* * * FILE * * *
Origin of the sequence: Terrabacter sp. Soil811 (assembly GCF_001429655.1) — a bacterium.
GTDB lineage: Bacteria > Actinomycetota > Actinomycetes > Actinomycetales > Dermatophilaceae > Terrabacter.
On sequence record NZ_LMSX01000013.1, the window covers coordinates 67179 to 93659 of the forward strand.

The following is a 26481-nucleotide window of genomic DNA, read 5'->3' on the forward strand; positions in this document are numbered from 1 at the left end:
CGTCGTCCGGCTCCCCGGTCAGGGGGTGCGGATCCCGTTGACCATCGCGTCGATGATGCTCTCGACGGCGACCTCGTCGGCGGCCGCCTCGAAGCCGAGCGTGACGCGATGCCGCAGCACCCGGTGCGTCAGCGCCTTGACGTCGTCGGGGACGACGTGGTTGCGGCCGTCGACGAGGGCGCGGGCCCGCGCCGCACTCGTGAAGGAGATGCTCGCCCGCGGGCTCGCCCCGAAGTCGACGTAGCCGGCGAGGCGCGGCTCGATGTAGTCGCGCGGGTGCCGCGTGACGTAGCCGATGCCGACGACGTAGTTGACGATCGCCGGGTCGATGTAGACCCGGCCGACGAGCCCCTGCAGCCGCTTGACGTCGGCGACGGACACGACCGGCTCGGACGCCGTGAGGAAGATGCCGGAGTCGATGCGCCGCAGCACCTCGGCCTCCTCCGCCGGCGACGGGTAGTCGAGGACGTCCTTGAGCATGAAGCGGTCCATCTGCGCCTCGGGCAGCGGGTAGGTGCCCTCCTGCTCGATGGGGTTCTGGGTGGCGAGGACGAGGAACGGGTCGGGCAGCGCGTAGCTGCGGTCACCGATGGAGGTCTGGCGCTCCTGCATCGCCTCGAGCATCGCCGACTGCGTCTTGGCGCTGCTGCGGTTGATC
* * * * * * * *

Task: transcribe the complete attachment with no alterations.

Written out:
Origin of the sequence: Terrabacter sp. Soil811 (assembly GCF_001429655.1) — a bacterium.
GTDB lineage: Bacteria > Actinomycetota > Actinomycetes > Actinomycetales > Dermatophilaceae > Terrabacter.
On sequence record NZ_LMSX01000013.1, the window covers coordinates 67179 to 93659 of the forward strand.

The following is a 26481-nucleotide window of genomic DNA, read 5'->3' on the forward strand; positions in this document are numbered from 1 at the left end:
CGTCGTCCGGCTCCCCGGTCAGGGGGTGCGGATCCCGTTGACCATCGCGTCGATGATGCTCTCGACGGCGACCTCGTCGGCGGCCGCCTCGAAGCCGAGCGTGACGCGATGCCGCAGCACCCGGTGCGTCAGCGCCTTGACGTCGTCGGGGACGACGTGGTTGCGGCCGTCGACGAGGGCGCGGGCCCGCGCCGCACTCGTGAAGGAGATGCTCGCCCGCGGGCTCGCCCCGAAGTCGACGTAGCCGGCGAGGCGCGGCTCGATGTAGTCGCGCGGGTGCCGCGTGACGTAGCCGATGCCGACGACGTAGTTGACGATCGCCGGGTCGATGTAGACCCGGCCGACGAGCCCCTGCAGCCGCTTGACGTCGGCGACGGACACGACCGGCTCGGACGCCGTGAGGAAGATGCCGGAGTCGATGCGCCGCAGCACCTCGGCCTCCTCCGCCGGCGACGGGTAGTCGAGGACGTCCTTGAGCATGAAGCGGTCCATCTGCGCCTCGGGCAGCGGGTAGGTGCCCTCCTGCTCGATGGGGTTCTGGGTGGCGAGGACGAGGAACGGGTCGGGCAGCGCGTAGCTGCGGTCACCGATGGAGGTCTGGCGCTCCTGCATCGCCTCGAGCATCGCCGACTGCGTCTTGGCGCTGCTGCGGTTGATC